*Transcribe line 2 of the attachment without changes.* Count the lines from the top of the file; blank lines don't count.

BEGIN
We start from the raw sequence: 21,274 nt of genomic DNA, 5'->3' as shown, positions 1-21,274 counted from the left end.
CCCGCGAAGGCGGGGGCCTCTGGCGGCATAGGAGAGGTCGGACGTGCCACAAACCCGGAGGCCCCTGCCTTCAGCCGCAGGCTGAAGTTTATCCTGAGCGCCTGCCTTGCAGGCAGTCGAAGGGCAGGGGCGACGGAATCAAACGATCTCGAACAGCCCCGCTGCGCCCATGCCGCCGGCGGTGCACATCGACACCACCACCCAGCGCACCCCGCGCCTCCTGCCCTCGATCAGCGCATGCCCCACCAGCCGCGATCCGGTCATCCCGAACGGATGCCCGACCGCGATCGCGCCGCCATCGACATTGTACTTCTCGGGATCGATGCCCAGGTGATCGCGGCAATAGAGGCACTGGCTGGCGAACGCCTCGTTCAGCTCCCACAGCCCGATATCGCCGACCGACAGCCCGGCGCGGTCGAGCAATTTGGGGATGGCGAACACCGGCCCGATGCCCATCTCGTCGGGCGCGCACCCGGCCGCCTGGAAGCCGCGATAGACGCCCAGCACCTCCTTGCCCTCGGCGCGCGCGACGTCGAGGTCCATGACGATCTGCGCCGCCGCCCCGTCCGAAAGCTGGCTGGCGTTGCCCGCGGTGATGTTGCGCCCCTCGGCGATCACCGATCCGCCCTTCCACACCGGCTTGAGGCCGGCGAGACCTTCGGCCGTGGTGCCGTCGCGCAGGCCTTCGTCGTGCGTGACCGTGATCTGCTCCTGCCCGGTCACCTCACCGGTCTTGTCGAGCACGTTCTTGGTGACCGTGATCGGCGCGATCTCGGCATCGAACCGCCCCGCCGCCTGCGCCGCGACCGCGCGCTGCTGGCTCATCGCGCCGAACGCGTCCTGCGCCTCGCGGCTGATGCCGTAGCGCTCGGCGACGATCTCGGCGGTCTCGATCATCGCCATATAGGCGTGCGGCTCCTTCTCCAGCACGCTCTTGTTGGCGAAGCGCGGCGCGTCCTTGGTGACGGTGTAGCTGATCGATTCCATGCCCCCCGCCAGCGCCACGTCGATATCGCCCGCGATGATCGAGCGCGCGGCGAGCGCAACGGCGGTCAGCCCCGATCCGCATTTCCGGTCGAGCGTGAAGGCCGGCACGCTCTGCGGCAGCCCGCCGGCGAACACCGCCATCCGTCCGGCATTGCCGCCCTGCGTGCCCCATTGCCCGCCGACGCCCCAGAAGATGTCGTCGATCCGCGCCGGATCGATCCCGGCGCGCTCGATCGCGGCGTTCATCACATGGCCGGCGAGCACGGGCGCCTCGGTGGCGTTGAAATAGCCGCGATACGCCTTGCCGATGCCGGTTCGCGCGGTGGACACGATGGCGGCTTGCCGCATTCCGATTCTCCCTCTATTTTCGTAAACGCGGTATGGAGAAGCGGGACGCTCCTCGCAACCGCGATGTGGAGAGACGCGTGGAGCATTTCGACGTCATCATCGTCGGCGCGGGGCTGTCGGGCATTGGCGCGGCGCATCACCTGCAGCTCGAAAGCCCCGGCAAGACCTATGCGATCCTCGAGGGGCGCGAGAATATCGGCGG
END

CCCGCGAAGGCGGGGGCCTCTGGCGGCATAGGAGAGGTCGGACGTGCCACAAACCCGGAGGCCCCTGCCTTCAGCCGCAGGCTGAAGTTTATCCTGAGCGCCTGCCTTGCAGGCAGTCGAAGGGCAGGGGCGACGGAATCAAACGATCTCGAACAGCCCCGCTGCGCCCATGCCGCCGGCGGTGCACATCGACACCACCACCCAGCGCACCCCGCGCCTCCTGCCCTCGATCAGCGCATGCCCCACCAGCCGCGATCCGGTCATCCCGAACGGATGCCCGACCGCGATCGCGCCGCCATCGACATTGTACTTCTCGGGATCGATGCCCAGGTGATCGCGGCAATAGAGGCACTGGCTGGCGAACGCCTCGTTCAGCTCCCACAGCCCGATATCGCCGACCGACAGCCCGGCGCGGTCGAGCAATTTGGGGATGGCGAACACCGGCCCGATGCCCATCTCGTCGGGCGCGCACCCGGCCGCCTGGAAGCCGCGATAGACGCCCAGCACCTCCTTGCCCTCGGCGCGCGCGACGTCGAGGTCCATGACGATCTGCGCCGCCGCCCCGTCCGAAAGCTGGCTGGCGTTGCCCGCGGTGATGTTGCGCCCCTCGGCGATCACCGATCCGCCCTTCCACACCGGCTTGAGGCCGGCGAGACCTTCGGCCGTGGTGCCGTCGCGCAGGCCTTCGTCGTGCGTGACCGTGATCTGCTCCTGCCCGGTCACCTCACCGGTCTTGTCGAGCACGTTCTTGGTGACCGTGATCGGCGCGATCTCGGCATCGAACCGCCCCGCCGCCTGCGCCGCGACCGCGCGCTGCTGGCTCATCGCGCCGAACGCGTCCTGCGCCTCGCGGCTGATGCCGTAGCGCTCGGCGACGATCTCGGCGGTCTCGATCATCGCCATATAGGCGTGCGGCTCCTTCTCCAGCACGCTCTTGTTGGCGAAGCGCGGCGCGTCCTTGGTGACGGTGTAGCTGATCGATTCCATGCCCCCCGCCAGCGCCACGTCGATATCGCCCGCGATGATCGAGCGCGCGGCGAGCGCAACGGCGGTCAGCCCCGATCCGCATTTCCGGTCGAGCGTGAAGGCCGGCACGCTCTGCGGCAGCCCGCCGGCGAACACCGCCATCCGTCCGGCATTGCCGCCCTGCGTGCCCCATTGCCCGCCGACGCCCCAGAAGATGTCGTCGATCCGCGCCGGATCGATCCCGGCGCGCTCGATCGCGGCGTTCATCACATGGCCGGCGAGCACGGGCGCCTCGGTGGCGTTGAAATAGCCGCGATACGCCTTGCCGATGCCGGTTCGCGCGGTGGACACGATGGCGGCTTGCCGCATTCCGATTCTCCCTCTATTTTCGTAAACGCGGTATGGAGAAGCGGGACGCTCCTCGCAACCGCGATGTGGAGAGACGCGTGGAGCATTTCGACGTCATCATCGTCGGCGCGGGGCTGTCGGGCATTGGCGCGGCGCATCACCTGCAGCTCGAAAGCCCCGGCAAGACCTATGCGATCCTCGAGGGGCGCGAGAATATCGGCGG